if (value <= 600){ // <= means less than or equal to, This our test colorWipe (strip.Color( 0,0,0,255) ,5); }

else { colorWipe (strip.Color( 0,0,0), 5); } } // Fill the dots one after the other with a color void

colorWipe(uint32_t c, uint8_t wait) { for(uint16_t i=0; i

Step 5: Bread Boarding Your Code

To test your code you will have to bread board your circuit to see if the code is calling the right function. in the pictures you can see me using multiple colored jumpers, this is used for the reason of multiple objects needing to plug into the same spot on the Arduino. In our case it is mainly the 5 volt slot and the Analog 0 slot. I used the green jumper to represent 5v, yellow to represent gnd, and orange to represent A0. In the 5v slot you will need to plug in the wire coming from your 5v pin from your NeoPixels as a leg from your photocell. You will then plug in your 1k resistor with 1 leg to gnd and one leg to A0. You will also plug your other pin leg from your photocell to A0. After completing the setup for our photocell we will know want to finish by plugging our gnd wire from our NeoPixels into gnd and then our data pin into pin 6 or whatever pin you chose. Also when bread boarding remember to make sure everything is lined up correctly as if not you will be searching for a big problem when in reality it is so small.

Step 6: Making the Healight Circuit

This circuit is very simple all by twisting the 3 positive wires together and then the 3 negative wires together from the 9v battery adapter, the headlights , and the button will give you a cool yet simple circuit to run your headlights off a button without a specific code.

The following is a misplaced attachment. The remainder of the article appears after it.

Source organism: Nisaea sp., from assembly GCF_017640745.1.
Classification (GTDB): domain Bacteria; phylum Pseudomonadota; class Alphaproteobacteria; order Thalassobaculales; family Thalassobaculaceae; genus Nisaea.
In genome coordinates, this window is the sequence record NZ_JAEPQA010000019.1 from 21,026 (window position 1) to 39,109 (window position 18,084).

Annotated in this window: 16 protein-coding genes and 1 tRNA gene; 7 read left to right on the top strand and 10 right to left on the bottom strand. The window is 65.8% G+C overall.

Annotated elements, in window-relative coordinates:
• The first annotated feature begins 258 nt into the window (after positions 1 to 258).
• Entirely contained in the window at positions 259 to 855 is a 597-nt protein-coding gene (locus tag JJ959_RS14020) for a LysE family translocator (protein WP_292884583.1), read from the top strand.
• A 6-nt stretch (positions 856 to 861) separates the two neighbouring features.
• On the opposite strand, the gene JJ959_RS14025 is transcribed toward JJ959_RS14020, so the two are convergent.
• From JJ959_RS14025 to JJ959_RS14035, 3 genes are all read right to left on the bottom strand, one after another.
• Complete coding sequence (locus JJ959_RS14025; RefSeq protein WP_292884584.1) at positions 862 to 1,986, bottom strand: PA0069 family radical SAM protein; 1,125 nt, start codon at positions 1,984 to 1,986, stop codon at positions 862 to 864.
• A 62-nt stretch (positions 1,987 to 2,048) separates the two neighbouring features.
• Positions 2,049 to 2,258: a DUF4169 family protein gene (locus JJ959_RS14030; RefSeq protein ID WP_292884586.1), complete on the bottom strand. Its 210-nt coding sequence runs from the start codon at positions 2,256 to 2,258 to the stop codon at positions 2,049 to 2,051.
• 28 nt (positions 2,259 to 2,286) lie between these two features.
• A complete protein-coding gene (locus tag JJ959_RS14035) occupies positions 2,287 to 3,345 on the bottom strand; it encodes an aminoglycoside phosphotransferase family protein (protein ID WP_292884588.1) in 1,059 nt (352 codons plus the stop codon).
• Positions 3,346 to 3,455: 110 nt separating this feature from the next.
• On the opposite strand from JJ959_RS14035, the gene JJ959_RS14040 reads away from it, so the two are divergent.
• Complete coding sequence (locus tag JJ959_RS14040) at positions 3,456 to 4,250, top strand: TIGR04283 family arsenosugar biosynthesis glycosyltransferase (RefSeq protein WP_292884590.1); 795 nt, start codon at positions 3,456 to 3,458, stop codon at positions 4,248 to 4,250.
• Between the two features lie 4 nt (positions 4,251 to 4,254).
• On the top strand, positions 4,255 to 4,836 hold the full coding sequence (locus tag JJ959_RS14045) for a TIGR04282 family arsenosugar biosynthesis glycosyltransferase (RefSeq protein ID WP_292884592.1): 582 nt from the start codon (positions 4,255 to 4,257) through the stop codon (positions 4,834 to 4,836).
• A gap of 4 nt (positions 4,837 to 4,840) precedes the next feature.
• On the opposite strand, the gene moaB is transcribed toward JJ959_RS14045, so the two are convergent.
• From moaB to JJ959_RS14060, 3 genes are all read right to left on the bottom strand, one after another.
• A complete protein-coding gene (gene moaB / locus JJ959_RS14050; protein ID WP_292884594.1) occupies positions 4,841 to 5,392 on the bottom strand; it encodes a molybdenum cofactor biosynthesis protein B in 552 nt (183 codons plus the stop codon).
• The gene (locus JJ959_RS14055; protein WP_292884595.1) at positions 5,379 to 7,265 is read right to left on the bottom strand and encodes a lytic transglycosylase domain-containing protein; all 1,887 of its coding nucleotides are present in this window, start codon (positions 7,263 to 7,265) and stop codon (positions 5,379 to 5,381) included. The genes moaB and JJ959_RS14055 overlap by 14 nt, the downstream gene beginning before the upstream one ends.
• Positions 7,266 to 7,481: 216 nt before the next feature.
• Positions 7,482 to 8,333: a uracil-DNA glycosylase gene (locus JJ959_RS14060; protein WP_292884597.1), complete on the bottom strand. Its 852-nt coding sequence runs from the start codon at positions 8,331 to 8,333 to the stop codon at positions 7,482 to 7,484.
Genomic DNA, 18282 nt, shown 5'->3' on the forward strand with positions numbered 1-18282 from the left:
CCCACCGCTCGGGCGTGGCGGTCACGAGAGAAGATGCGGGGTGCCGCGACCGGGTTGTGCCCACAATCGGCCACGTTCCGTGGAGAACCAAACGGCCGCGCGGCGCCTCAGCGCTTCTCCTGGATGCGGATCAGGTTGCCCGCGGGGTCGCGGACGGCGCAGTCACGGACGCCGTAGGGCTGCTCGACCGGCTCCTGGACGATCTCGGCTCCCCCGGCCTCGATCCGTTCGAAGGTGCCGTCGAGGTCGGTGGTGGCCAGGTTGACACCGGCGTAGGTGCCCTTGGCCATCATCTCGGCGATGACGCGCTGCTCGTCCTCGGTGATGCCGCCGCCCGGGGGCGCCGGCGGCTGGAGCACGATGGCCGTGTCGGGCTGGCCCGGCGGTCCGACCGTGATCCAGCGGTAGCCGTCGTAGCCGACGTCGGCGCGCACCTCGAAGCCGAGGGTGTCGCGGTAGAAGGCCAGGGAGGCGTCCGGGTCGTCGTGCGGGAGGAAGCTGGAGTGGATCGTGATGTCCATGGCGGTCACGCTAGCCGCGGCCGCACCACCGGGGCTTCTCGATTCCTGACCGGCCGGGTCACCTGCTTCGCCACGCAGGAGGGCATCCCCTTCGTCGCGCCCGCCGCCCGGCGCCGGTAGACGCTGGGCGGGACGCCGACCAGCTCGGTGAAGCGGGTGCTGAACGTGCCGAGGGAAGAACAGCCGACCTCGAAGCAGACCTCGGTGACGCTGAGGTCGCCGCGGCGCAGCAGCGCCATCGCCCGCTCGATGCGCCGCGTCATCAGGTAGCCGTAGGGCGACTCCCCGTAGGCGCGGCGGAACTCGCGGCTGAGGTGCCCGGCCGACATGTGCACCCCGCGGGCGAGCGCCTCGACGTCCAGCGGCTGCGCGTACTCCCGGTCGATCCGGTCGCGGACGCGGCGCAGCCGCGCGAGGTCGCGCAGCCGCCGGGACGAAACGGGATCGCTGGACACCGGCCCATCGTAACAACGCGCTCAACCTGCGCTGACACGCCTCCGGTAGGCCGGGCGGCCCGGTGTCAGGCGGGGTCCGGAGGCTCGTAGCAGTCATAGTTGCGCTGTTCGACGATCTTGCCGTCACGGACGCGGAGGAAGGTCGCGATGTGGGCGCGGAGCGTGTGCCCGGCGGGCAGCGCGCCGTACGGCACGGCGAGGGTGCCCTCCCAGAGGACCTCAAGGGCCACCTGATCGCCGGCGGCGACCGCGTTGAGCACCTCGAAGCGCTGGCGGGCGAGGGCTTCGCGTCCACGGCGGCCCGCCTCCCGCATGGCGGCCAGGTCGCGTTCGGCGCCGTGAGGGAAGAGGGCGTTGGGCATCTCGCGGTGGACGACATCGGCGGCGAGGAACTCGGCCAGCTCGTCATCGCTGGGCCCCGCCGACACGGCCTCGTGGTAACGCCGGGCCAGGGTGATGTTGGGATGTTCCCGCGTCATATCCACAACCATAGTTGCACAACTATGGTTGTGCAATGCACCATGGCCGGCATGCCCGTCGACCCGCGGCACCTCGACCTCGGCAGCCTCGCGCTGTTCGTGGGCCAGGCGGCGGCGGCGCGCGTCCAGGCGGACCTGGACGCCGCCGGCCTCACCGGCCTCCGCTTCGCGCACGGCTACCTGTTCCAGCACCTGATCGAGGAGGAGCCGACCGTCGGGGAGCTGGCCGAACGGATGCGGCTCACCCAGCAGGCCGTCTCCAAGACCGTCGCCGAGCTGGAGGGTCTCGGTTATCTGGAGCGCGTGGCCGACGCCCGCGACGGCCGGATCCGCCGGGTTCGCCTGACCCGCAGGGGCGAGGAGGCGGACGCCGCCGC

Step 7: Wiring Into the Backpack

Even though this sounds like it may be hard it is actually quite simple if you take your time and focus. The good thing about using a backpack is all the slots and holder you can hide wires in.

First thing I did was wire in and hide the inverter for the E.L wires.

I first made pin holes from an inside pocket to the location of the E.L wire to run the lights throught as The pocket was the disguise for the inverter.

I then sewed the lights in place using a black thread to blend in with the black bag.

After I had the E.L wire sewed into place I then wired in the headlights and its button to control them.

Now having the headlights on their own power source just like the E.L wire made it very simple to wire in.

I first made a pin hole in the side and back of the bag to run the wire from my button to the source of power and lights.

I then attached the holders for the headlights with zip ties and then made a pinhole to run the wire through and up the strap to the pocket that was going to hold our power source.

Then I twisted all the matching wires back together and re soldered them to complete the circuit again. Make sur to use any heat shrink or electrical tape on any solder joint so the two points don't touch and short your circuit.

Lastly I wired in the NeoPixel Circuit.

I first made a Pin hole to slide the wires through the backpack into the front pocket.

Then I made a pin hole to slide the wires for the photocell into the backpack as well.

I then recreated the circuit as seen before and then made 4 pin holes to zip tie the reflector to cover and protect the NeoPixels.

Now all you have to do is power it up and have fun while being safe on your late night run,jog,walk, or bike.